Karen Shaw entered the world of banking in 1977 for the most practical of considerations.

Bank of America offered her a position as its chief (and only) political consultant, even before she had finished her master's dissertation at the University of California at Berkeley.

As a political science student, she wasn't sure how many job offers would be coming her way after graduation, so she jumped at the opportunity.

"It was a tremendous challenge," she said. "They had never hired anyone to analyze legislative issues before."

Still, the challenge proved short-lived. Ms. Shaw moved to Washington in 1979 to lobby for BofA, but her tenure with the bank ended after a visit with Samuel H. Armacost, then the bank's chief executive officer.

Mr. Armacost said he "just didn't feel good about a young woman senior vice president," a sentiment that Ms. Shaw found particularly ironic coming from Mr. Armacost, himself very young to be running a big bank.

"I was likely to get older, but changing my sex wasn't going to happen," Ms. Shaw said. "So I quit."

Soon thereafter, Ms. Shaw started her own business, the Institute for Strategy Development.

She has developed into one of the capital's most respected sources of information about banking issues, as well as one of its most frequently quoted sources.

She also has close ties to the Democratic party. Her first candidate in 1992, Sen. Bob Kerrey, D-Neb., dropped out early, but she signed on as an adviser on banking issues to the Clinton campaign. Following the election, she was seriously considered as a candidate to head the Federal Deposit Insurance Corp.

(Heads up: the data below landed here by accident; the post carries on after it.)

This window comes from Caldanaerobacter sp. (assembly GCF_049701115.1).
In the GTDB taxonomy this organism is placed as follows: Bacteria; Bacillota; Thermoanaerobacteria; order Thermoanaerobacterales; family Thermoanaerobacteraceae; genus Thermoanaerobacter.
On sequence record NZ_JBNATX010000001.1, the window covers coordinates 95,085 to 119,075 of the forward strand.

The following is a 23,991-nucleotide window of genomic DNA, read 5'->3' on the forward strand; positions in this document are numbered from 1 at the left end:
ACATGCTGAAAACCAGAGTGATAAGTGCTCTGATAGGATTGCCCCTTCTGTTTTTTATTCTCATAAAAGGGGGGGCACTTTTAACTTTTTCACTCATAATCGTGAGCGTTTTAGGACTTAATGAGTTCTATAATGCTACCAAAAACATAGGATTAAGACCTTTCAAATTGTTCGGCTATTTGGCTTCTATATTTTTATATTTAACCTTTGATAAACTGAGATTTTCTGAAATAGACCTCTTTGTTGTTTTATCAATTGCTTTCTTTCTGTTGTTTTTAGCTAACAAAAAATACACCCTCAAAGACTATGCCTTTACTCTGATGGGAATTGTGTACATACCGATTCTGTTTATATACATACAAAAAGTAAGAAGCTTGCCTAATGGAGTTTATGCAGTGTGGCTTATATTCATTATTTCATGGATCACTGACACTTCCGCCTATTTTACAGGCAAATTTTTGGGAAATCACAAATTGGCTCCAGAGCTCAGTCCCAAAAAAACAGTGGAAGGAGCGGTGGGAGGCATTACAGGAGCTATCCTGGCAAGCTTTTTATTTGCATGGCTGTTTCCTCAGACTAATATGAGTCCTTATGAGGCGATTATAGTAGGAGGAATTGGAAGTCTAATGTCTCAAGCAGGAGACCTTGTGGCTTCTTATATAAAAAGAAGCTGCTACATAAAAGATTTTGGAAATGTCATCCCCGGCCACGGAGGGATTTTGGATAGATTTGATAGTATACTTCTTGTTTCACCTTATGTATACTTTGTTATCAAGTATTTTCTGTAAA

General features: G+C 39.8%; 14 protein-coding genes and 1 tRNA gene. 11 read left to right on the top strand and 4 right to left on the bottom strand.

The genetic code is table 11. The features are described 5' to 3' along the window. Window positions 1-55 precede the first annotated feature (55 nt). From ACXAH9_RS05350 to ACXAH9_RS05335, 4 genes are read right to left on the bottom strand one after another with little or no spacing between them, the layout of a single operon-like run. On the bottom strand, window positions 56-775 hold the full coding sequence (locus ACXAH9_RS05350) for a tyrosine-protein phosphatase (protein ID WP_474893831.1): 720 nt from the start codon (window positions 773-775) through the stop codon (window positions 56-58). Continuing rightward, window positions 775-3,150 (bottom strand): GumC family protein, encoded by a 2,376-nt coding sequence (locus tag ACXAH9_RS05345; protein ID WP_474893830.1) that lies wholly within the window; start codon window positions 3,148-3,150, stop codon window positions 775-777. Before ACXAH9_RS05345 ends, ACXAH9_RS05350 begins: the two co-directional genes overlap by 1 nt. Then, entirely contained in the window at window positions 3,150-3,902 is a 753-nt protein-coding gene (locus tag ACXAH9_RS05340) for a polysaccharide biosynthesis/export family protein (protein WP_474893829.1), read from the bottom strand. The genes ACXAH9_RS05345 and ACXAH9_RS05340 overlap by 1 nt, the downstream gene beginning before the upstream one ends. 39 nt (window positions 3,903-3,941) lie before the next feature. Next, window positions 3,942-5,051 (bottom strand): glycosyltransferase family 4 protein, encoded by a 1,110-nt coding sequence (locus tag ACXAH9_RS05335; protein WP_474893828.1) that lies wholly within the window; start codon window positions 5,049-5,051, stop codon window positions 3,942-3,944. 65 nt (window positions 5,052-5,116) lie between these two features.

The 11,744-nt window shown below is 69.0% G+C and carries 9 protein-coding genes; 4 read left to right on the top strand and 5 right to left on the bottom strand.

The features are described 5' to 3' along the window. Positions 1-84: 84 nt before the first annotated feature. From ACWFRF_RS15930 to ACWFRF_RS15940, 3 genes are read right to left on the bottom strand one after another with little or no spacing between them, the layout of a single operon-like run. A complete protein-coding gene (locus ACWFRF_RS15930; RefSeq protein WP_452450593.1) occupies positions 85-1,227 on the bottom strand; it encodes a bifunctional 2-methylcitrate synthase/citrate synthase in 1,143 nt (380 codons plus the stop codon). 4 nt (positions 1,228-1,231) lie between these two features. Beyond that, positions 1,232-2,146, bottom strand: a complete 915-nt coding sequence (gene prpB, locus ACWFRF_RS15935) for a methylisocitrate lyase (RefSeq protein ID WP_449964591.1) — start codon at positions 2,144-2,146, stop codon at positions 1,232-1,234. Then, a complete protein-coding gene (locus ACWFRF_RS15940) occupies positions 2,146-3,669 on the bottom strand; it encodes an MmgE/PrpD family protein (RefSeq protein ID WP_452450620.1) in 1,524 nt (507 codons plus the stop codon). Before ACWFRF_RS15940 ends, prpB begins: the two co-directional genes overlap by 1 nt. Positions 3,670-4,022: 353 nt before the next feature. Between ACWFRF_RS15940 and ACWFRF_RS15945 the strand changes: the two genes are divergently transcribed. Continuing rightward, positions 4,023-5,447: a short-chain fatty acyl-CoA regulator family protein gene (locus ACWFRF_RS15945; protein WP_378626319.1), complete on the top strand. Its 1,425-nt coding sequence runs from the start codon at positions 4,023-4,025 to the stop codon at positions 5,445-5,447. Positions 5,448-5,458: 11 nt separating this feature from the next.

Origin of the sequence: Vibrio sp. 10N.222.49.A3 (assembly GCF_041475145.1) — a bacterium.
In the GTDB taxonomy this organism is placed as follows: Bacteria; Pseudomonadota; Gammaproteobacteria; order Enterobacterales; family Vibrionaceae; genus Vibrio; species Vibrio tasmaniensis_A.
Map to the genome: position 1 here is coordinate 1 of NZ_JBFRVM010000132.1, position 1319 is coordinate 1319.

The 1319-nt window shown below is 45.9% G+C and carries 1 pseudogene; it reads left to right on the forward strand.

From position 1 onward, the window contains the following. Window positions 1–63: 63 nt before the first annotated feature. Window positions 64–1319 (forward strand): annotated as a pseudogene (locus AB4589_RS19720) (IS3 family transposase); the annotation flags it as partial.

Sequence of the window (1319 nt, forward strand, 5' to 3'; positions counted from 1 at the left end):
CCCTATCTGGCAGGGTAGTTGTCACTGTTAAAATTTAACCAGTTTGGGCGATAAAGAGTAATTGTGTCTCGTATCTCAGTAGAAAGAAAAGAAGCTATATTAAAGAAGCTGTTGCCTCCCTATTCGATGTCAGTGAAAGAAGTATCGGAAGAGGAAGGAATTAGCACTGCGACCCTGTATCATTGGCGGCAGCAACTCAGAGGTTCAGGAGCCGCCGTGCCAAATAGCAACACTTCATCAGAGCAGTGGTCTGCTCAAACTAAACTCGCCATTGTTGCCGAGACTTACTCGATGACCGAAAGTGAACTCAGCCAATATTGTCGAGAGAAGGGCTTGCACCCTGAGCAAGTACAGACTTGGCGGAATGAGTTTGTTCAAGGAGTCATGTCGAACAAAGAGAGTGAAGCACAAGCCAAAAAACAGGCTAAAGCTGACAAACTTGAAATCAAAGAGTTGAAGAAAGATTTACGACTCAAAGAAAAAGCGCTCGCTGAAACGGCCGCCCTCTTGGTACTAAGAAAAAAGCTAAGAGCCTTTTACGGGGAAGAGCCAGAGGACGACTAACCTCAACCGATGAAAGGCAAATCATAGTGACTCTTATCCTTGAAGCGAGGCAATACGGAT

That fell through, but Ms. Shaw continues to be one of the small group of experts consulted frequently by policymakers on Capitol Hill and within the administration about banking issues.

Risk Managers

The ISD's specialty is political risk management.

"In this industry, to plan without a sophisticated knowledge of government policy is asking for mistakes," she said. "I call what we do government risk management. I'd like to improve the ability of financial companies to anticipate regulations, not react to them."

Her organization also provides advice for foreign central banks in major industrialized countries, such as Japan, so Ms. Shaw spends a lot of time on the road. She even addressed the Japanese parliament in 1991.

"I had traveled to Japan a lot, but that was the first trip that a bunch of parliamentarians took me out to a karaoke bar," she said. "I was the only woman without a kimono or a slit in my skirt."

Karen Shaw

President, Institute for Strategy Development

1150 18th St. NW

Washington, D.C. 20036


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